Thinking about a trip to the UK in December?
As winter sets in, the air grows crisp and landscapes turn frosty.
But don’t let the cold deter you; December’s one of the best times to visit Britain!
I’ve travelled all over the world, but I always come back home in December, because there’s nowhere that does Christmas like the UK.
Cities like London and Edinburgh positively twinkle, thanks to the festive lights and Christmas markets.
Plus, there’s something for everyone—whether you’re drawn to the theatrics of a classic British pantomime or a chilled-out carol concert.
The year-end holidays mean an array of special events and festivities you won’t find at any other time.
From Winter Wonderland in Hyde Park to Hogmanay in Scotland, there’s so much going on!
December is a little busier than other winter months, but it’s unmatched in atmosphere and charm.
So here are my top things to do in the UK this December!
Best things to do in the UK in December
Here’s my list of the top things to do in the UK in December, featuring ice skating, the UK’s best Christmas markets, New Year’s celebrations and even Northern Lights chasing!
1. Ice Skating at Somerset House, London
If you’re visiting London in the winter season, don’t miss ice skating at Somerset House!
Once the courtyard of a grand neoclassical building, this space transforms into a magical ice rink come December.
As the sun sets, architectural illuminations cast an ethereal glow on the ice.
With curated music playlists and special Club Nights featuring live DJs, the rink becomes a dance floor on ice.
If you’re visiting with children, daytime sessions are more relaxed, often accompanied by storytelling and workshops.
Adjacent to the rink, you’ll find the Skate Lounge where you can sip on hot chocolate or mulled wine to warm up after your session.
If you fancy a bite, food stalls serve an array of winter treats.
And if you’re in the mood for shopping, the pop-up Christmas Arcade boasts exclusive gifts and artisan products, making it a perfect stop for holiday shopping.
2. Winter Wonderland, Hyde Park, London
When winter arrives, Hyde Park transforms into Winter Wonderland.
This sprawling green oasis becomes a hub of winter activity and celebration.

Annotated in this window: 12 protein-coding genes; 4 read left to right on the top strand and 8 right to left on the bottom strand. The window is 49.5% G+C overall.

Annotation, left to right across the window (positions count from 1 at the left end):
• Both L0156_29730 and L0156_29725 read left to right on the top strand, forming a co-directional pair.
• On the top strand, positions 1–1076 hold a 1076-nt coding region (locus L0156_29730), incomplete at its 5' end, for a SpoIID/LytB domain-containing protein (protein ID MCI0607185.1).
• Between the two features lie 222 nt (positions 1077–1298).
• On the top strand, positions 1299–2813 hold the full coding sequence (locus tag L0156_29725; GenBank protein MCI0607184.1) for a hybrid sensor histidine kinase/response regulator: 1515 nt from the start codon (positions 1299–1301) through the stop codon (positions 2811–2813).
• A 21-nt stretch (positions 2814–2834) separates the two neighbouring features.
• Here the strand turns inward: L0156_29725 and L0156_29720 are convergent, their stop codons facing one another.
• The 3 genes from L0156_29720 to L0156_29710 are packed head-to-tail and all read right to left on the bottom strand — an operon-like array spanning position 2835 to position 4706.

The moment you enter, your senses will be greeted by the aroma of mulled wine, the melodies of holiday classics, and the visual feast of twinkling lights.
Navigate through Christmas markets featuring an array of unique gifts that outshine any generic mall finds.
From handcrafted jewellery to speciality food items, your holiday shopping gets a significant upgrade here!
Then there are the rides. Tailored to all ages and thrill levels, you can go from gravity-defying roller coasters to child-friendly merry-go-rounds in a heartbeat.
Hungry? Winter Wonderland has plenty in the way of food, featuring everything from sizzling German bratwurst to sweet Spanish churros.
To unwind, visit one of the themed bars and lounges dotting the landscape.
Sip spiced rum in an alpine-themed cabin or enjoy handcrafted cocktails in a revolving bar.
There’s also an ice-skating rink and an Ice Sculpture Garden, along with an ice bar!
It’s definitely one of the best places to visit in London at Christmas.
3. Celebrate Hogmanay in Edinburgh
In Edinburgh, ringing in the New Year is an event known as Hogmanay that spans multiple days.
This is a Scottish tradition that pulls out all the stops!
The festivities kick off with the Torchlight Procession, where thousands of torchbearers wind their way through the city streets, culminating in a spectacular bonfire and fireworks display.
At the Street Party, Royal Mile and Princes Street transform.
Dance to live music, enjoy street performances, and get a taste of authentic Scottish food and drink, all while being surrounded by historic architecture.
It’s a blend of cultures and ages, all united in celebration and anticipation for the New Year!
Hogmanay curates a diverse lineup with something for everyone.
Whether you’re into traditional Scottish tunes or contemporary hits, stages scattered throughout the city feature something for everyone.
And as midnight approaches, the iconic Edinburgh Castle serves as the backdrop for a fireworks extravaganza!
Staying in the capital for January 1st? Take part in (or just watch!) the Loony Dook, a tradition where participants plunge into the freezing waters of the River Forth, often in quirky costumes. It’s a bracing start to the New Year, to say the least!
4. Bath Christmas Market
December in Bath signals the arrival of the city’s Christmas Market, one of the UK’s most-loved.
Bath Christmas Market is a Somerset holiday tradition that animates its Georgian streets.
Cobblestone pathways framed by wooden chalets, each glowing with soft fairy lights.
The air is filled with both winter’s chill and the energetic hum of shoppers and the scent of spiced treats.
Start with shopping. Each chalet is a repository of handcrafted treasures.
From custom leather goods to artisanal soaps, you’ll discover personalized gifts that stand out.
The market focuses on local craftsmanship, ensuring that every purchase directly benefits small businesses and independent artisans.
Hungry? Try steaming hot mince pies or diversify your palette with French crepes.
Complement your meal with mulled wine or apple cider, each sip a warming embrace against the cold.
Specialized drink stalls pepper the market, offering everything from locally produced gin to seasonal ales.